The Order of insectivora includes moles, tree shrews and hedgehogs. Common throughout the temperate and tropical zones, a number of species—notably the Cuban solenodon and the Haitian solenodon—are endangered, primarily due to land development and deforestation caused by a rapidly expanding human population.
The lack of data on species is a major concern as it impedes any conservation or remedial action.
In western Europe the removal of hedgerows, an expanding road network, increasing use of fertilizer and pesticides and the drainage of wetlands is having a significant impact on the number and distribution of many species. Pollution of fresh water systems and the construction of hydro-electric dams and canals play havoc on aquatic species such asthe desmans and water shrews.
In south east Asia human encroachment into tropical forests and wetland drainage is destroying prime habitat, leading to habitat fragmentation and the isolation of small, vulnerable populations.
Insectivores are the third largest order of mammals, with 423 species recognised, after rodents and bats. They are largely confined to the northern temperate zones of North America, Europe, the former Soviet Union, Africa and southern Asia. Tree shrews (Order Scandentia) which constitutes 19 species and the elephant shrews of Africa (Order Macroscelidea) which constitutes 19 species were once all contained in the Order Insectivora.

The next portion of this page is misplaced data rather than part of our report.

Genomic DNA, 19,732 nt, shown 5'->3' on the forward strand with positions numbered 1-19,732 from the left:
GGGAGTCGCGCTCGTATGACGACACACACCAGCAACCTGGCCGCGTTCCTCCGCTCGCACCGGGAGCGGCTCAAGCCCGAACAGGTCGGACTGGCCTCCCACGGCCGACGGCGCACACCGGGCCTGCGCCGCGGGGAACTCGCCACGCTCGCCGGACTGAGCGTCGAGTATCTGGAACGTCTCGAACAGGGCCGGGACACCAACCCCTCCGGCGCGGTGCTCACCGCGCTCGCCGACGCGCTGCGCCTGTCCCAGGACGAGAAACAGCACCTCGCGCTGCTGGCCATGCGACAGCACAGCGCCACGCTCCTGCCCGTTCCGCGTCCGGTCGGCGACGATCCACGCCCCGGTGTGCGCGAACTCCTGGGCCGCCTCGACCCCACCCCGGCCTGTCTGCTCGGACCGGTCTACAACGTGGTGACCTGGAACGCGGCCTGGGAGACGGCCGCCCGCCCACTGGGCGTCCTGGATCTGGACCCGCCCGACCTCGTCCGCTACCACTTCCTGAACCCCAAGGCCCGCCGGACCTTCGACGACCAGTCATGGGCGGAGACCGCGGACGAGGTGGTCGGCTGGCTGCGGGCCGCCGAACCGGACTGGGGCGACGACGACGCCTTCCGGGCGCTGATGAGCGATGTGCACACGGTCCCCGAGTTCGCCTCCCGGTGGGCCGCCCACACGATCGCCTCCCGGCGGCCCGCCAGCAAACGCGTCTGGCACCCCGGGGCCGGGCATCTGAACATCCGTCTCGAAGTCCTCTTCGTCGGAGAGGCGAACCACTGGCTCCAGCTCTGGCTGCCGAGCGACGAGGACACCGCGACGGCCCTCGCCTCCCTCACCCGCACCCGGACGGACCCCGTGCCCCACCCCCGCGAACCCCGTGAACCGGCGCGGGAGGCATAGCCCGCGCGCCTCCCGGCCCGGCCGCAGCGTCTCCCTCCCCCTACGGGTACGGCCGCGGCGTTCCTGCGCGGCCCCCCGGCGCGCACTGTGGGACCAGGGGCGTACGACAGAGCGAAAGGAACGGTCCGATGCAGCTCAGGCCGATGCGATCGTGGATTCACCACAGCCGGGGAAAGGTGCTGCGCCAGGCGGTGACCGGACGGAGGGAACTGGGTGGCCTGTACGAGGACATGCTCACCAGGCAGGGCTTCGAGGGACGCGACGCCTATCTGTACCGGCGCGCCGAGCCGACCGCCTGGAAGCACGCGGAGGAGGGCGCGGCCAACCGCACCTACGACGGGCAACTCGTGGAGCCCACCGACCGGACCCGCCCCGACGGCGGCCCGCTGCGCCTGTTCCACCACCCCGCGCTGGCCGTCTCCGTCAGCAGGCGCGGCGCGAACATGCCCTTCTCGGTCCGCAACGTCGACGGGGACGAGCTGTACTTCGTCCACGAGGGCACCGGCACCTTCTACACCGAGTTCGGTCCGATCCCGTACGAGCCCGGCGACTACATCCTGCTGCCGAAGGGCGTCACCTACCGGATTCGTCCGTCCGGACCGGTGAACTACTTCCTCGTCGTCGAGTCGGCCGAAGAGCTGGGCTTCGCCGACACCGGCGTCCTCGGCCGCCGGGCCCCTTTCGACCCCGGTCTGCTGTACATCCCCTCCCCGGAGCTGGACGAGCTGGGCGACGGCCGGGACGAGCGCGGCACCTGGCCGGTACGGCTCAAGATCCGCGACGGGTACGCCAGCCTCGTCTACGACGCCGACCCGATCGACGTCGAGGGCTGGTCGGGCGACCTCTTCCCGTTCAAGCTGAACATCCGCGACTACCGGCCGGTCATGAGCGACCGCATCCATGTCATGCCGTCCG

Due to the secretive and nocturnal behaviour of many insectivores they have been neglected or overlooked in many field surveys and as a consequence little is known about the distribution, behaviour or ecology of these animals. Fossil evidence indicates that the most primitive placental animals were insectivores, with todays species representative of the ancestral stock from which modern mammals derived.
According to the IUCN categories 13 species are listed as "Critically Endangered", 30 species as "Endangered", 22 species as "Vulnerable", 3 species as "Lower Risk" subcategory "near threatened" and 6 species as "Data Deficient".